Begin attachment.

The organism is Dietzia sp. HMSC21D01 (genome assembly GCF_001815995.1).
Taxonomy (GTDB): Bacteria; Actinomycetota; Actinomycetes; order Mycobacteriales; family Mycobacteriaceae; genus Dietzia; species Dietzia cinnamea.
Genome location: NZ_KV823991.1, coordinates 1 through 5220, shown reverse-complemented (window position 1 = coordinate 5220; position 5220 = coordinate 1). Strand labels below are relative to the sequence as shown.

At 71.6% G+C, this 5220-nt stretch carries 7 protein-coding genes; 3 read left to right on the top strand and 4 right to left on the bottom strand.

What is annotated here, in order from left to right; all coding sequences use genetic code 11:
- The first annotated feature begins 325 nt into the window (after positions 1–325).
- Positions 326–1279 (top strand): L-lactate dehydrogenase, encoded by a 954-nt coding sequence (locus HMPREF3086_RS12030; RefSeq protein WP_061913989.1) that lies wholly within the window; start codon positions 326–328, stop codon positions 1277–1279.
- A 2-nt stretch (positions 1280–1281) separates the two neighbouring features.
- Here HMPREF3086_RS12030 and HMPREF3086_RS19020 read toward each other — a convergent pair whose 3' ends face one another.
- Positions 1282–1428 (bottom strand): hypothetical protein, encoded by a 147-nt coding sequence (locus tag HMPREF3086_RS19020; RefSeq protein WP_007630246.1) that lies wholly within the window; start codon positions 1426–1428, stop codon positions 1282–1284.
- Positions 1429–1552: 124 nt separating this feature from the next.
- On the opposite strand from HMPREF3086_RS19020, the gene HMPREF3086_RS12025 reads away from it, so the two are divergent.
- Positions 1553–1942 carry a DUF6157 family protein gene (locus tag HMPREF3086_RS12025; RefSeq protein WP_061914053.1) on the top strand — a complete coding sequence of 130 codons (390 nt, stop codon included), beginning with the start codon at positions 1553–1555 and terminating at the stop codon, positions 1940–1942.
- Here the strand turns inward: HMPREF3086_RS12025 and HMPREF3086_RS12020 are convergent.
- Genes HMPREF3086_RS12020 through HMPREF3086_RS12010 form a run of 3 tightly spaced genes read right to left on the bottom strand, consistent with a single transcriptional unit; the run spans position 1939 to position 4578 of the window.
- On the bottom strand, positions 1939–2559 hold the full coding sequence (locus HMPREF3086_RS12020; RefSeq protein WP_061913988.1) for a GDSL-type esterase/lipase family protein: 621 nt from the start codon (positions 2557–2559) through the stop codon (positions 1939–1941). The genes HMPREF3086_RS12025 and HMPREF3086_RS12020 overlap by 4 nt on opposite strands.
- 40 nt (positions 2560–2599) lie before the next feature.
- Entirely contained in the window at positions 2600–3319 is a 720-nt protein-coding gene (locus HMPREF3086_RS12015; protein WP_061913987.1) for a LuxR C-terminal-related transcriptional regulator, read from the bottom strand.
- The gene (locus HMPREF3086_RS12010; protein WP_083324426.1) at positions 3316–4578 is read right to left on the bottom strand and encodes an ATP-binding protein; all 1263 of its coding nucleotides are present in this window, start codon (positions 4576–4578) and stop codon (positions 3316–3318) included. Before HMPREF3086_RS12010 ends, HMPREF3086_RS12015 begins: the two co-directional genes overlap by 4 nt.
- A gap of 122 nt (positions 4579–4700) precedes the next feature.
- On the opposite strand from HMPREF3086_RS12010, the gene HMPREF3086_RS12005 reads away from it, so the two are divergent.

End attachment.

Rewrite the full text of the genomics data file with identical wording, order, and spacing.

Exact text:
The organism is Dietzia sp. HMSC21D01 (genome assembly GCF_001815995.1).
Taxonomy (GTDB): Bacteria; Actinomycetota; Actinomycetes; order Mycobacteriales; family Mycobacteriaceae; genus Dietzia; species Dietzia cinnamea.
Genome location: NZ_KV823991.1, coordinates 1 through 5220, shown reverse-complemented (window position 1 = coordinate 5220; position 5220 = coordinate 1). Strand labels below are relative to the sequence as shown.

At 71.6% G+C, this 5220-nt stretch carries 7 protein-coding genes; 3 read left to right on the top strand and 4 right to left on the bottom strand.

What is annotated here, in order from left to right; all coding sequences use genetic code 11:
- The first annotated feature begins 325 nt into the window (after positions 1–325).
- Positions 326–1279 (top strand): L-lactate dehydrogenase, encoded by a 954-nt coding sequence (locus HMPREF3086_RS12030; RefSeq protein WP_061913989.1) that lies wholly within the window; start codon positions 326–328, stop codon positions 1277–1279.
- A 2-nt stretch (positions 1280–1281) separates the two neighbouring features.
- Here HMPREF3086_RS12030 and HMPREF3086_RS19020 read toward each other — a convergent pair whose 3' ends face one another.
- Positions 1282–1428 (bottom strand): hypothetical protein, encoded by a 147-nt coding sequence (locus tag HMPREF3086_RS19020; RefSeq protein WP_007630246.1) that lies wholly within the window; start codon positions 1426–1428, stop codon positions 1282–1284.
- Positions 1429–1552: 124 nt separating this feature from the next.
- On the opposite strand from HMPREF3086_RS19020, the gene HMPREF3086_RS12025 reads away from it, so the two are divergent.
- Positions 1553–1942 carry a DUF6157 family protein gene (locus tag HMPREF3086_RS12025; RefSeq protein WP_061914053.1) on the top strand — a complete coding sequence of 130 codons (390 nt, stop codon included), beginning with the start codon at positions 1553–1555 and terminating at the stop codon, positions 1940–1942.
- Here the strand turns inward: HMPREF3086_RS12025 and HMPREF3086_RS12020 are convergent.
- Genes HMPREF3086_RS12020 through HMPREF3086_RS12010 form a run of 3 tightly spaced genes read right to left on the bottom strand, consistent with a single transcriptional unit; the run spans position 1939 to position 4578 of the window.
- On the bottom strand, positions 1939–2559 hold the full coding sequence (locus HMPREF3086_RS12020; RefSeq protein WP_061913988.1) for a GDSL-type esterase/lipase family protein: 621 nt from the start codon (positions 2557–2559) through the stop codon (positions 1939–1941). The genes HMPREF3086_RS12025 and HMPREF3086_RS12020 overlap by 4 nt on opposite strands.
- 40 nt (positions 2560–2599) lie before the next feature.
- Entirely contained in the window at positions 2600–3319 is a 720-nt protein-coding gene (locus HMPREF3086_RS12015; protein WP_061913987.1) for a LuxR C-terminal-related transcriptional regulator, read from the bottom strand.
- The gene (locus HMPREF3086_RS12010; protein WP_083324426.1) at positions 3316–4578 is read right to left on the bottom strand and encodes an ATP-binding protein; all 1263 of its coding nucleotides are present in this window, start codon (positions 4576–4578) and stop codon (positions 3316–3318) included. Before HMPREF3086_RS12010 ends, HMPREF3086_RS12015 begins: the two co-directional genes overlap by 4 nt.
- A gap of 122 nt (positions 4579–4700) precedes the next feature.
- On the opposite strand from HMPREF3086_RS12010, the gene HMPREF3086_RS12005 reads away from it, so the two are divergent.